There’s also the word “nil” (nil), which also means zero, but this word is not quite as common in American English. It’s used mainly in certain expressions such as, “His chances are nil,” meaning his chances are nonexistent. But we would never say, “I have nil chance of going.” The word “nil” is probably more commonly used in English spoken in other places around the world, but here in the United States, “zero” is a safer word to use, a much more common word to use.

Another question comes from Younes (Younes) in Germany. Younes would like to know what the expression “He is on his last legs” means. “He is on his last (last) legs (legs).” Your legs are the parts of your body that you run and walk with. When we say a person is on his or her last legs, we mean that person is very sick and weak and is probably going to die soon.

You can also say that a machine or a thing is “on its last legs” to mean something similar. “My television is on its last legs” means my television is old and is going to stop working soon. That’s actually a real example, because I have a very old television that I will eventually need to replace – I will need to get a new one.

Finally, we have a question from Diones (Diones) in Brazil. Diones would like to know the difference between the word “despite” (despite) and the phrase “in spite of.” Both “despite” and “in spite of” are prepositions used to express a determination to do something regardless of the difficulties involved. “I am going outside despite the rain” means that even though it is raining and not the best weather for going outside, I am going outside anyway. I’m saying that it doesn’t matter that it’s raining, I’m still going outside. “I’m going outside despite the rain” and “I’m going outside in spite of the rain” mean exactly the same thing.

A similar idea can be expressed with the conjunction “even though.” “Even (even) though (though)” means the same as “despite” and “in spite of,” but it is used differently in a sentence because it is what we call a “conjunction.” A “conjunction” (conjunction) is used to join two parts of a sentence, often two clauses that each have a subject and a verb. So, for example, you could say, “I am going outside even though it is raining.” Notice that each half of the sentence joined by the conjunction has its own subject and verb: “I am going outside” and “it is raining.” I am going outside even though it is raining.

But in the example with the preposition “despite,” there is only one subject and verb: “I am going outside despite the rain.” There is no verb in “despite the rain.” We would never say, “Despite it is raining” or “In spite of it is raining.” And we also would not say, “I am going outside, even though the rain.” Both of those examples are incorrect. “Even though” is always followed by a complete sentence – “I am going outside even though it is raining” – and “despite” and “in spite of” are not: “I am going outside despite the rain.” “I am going outside in spite of the rain.” It’s a bit complicated, but I hope this helps.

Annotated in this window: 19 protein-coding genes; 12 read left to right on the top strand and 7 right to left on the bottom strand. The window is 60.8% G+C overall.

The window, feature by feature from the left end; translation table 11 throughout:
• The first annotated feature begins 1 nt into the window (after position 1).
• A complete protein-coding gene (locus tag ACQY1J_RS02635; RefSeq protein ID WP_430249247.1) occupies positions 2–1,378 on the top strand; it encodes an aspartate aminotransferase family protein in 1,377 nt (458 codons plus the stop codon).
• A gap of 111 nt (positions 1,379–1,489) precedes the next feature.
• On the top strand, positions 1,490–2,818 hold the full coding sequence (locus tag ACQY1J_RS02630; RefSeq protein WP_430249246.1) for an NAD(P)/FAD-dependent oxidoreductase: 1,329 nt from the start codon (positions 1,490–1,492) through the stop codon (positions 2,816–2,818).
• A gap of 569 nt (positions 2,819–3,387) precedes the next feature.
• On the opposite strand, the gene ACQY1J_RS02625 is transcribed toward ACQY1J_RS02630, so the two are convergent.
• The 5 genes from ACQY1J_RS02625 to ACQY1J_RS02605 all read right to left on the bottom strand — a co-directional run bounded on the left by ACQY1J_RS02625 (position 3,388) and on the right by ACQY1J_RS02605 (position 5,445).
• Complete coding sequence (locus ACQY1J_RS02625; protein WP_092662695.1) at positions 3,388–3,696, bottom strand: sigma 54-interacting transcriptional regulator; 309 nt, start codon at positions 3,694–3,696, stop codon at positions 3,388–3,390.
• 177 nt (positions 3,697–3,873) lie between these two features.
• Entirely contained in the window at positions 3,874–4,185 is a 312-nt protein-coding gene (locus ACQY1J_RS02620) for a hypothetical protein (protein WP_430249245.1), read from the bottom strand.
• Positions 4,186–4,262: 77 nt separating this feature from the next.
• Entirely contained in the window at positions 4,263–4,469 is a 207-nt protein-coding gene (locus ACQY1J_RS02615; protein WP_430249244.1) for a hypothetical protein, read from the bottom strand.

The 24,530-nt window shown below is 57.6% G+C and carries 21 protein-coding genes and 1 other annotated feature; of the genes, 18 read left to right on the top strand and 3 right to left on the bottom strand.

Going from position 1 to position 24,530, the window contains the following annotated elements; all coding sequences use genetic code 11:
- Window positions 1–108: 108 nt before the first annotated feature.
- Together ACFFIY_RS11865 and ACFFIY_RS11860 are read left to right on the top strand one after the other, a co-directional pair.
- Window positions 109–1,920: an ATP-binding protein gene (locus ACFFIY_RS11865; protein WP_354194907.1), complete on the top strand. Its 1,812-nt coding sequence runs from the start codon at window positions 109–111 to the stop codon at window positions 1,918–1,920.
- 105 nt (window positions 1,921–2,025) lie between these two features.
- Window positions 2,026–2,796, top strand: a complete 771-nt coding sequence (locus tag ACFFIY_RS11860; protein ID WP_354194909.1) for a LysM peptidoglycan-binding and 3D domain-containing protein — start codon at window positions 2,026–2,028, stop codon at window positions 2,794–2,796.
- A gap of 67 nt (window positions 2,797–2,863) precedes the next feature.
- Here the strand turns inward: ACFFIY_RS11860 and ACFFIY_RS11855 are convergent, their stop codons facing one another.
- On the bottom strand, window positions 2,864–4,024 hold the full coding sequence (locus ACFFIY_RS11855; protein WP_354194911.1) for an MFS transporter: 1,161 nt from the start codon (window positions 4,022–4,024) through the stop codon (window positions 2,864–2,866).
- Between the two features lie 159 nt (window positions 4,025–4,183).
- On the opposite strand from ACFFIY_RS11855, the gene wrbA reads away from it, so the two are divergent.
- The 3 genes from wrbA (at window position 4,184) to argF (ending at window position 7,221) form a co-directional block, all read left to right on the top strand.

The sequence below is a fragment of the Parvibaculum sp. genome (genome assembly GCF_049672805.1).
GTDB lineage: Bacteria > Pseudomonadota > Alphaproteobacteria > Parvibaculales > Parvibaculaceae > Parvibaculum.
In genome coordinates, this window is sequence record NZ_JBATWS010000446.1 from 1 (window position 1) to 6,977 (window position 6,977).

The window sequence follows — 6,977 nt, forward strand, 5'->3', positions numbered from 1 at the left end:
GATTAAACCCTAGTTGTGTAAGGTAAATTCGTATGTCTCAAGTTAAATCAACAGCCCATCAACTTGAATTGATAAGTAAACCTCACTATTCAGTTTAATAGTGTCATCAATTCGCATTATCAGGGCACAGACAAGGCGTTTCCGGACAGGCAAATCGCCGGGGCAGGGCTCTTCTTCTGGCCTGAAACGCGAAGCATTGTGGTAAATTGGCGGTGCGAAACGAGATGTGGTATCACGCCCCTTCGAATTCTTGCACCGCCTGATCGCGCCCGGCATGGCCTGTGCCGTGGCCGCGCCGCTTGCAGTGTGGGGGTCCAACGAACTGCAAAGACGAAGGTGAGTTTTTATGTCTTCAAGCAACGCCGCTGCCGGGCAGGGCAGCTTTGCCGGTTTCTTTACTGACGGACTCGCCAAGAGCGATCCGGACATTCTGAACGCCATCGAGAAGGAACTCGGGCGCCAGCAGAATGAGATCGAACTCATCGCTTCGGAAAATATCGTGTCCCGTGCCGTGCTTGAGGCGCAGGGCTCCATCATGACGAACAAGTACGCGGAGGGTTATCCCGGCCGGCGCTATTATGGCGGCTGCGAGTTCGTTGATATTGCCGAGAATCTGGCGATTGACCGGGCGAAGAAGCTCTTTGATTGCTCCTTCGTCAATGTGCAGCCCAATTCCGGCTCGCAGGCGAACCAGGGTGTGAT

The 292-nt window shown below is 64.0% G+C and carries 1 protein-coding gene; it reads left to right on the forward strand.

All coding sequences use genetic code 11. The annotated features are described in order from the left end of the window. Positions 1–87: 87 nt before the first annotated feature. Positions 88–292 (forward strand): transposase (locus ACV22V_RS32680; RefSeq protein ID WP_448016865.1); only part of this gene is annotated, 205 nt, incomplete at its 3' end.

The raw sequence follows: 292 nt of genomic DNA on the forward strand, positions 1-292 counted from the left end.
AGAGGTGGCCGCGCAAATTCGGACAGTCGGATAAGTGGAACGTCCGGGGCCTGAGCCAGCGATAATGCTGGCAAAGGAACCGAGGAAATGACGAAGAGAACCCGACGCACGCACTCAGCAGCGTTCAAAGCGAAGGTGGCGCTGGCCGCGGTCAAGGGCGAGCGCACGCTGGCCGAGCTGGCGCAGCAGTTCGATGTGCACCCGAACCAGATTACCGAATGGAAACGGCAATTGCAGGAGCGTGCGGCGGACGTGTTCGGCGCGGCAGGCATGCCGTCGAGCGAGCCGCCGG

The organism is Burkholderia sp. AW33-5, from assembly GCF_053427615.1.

If you have a question or comment, you can email us. Our email address is eslpod@eslpod.com. We can’t answer every question, but we will certainly try to answer as many as we can.

From Los Angeles, California, I'm Jeff McQuillan. Thank you for listening. Come back and listen to us again right here on the English Café.
ESL Podcast’s English Café was written and produced by Dr. Jeff McQuillan and Dr. Lucy Tse. Copyright 2006 by the Center for Educational Development.

Glossary
Easter – a Christian holiday that celebrates the resurrection (returning to life after having died) of Jesus Christ, celebrated on the first Sunday after the first full moon of the spring season each year

* When she was a child, Kelsey got a basket filled with chocolate and other sweets every year to celebrate Easter.


Easter Bunny – a rabbit (a small furry animal with a short fluffy tail, whiskers, and long ears) used as a symbol to represent the Easter holiday; a mythical or fictional rabbit that brings eggs to children on Easter

* Li believed that the Easter Bunny visited his house until he was eight years old.


universal symbol – well-known representation; an object that is known by almost everyone as something that represents another object, event, or idea

* Doves are a universal symbol of peace.


Easter egg hunt – a game played by children on Easter where children search for plastic eggs with toys or candy inside, or eggs that are boiled in water until they are cooked, brightly dyed or colored, and hidden around a house or yard

* Every year, the church hid plastic eggs around the garden and held an Easter egg hunt for children under the age of 10.


mall – a large building in which there are many separate stores

* Roseanne didn’t know which store would carry the type of coat she wanted to buy, so she decided to go to the mall and look around.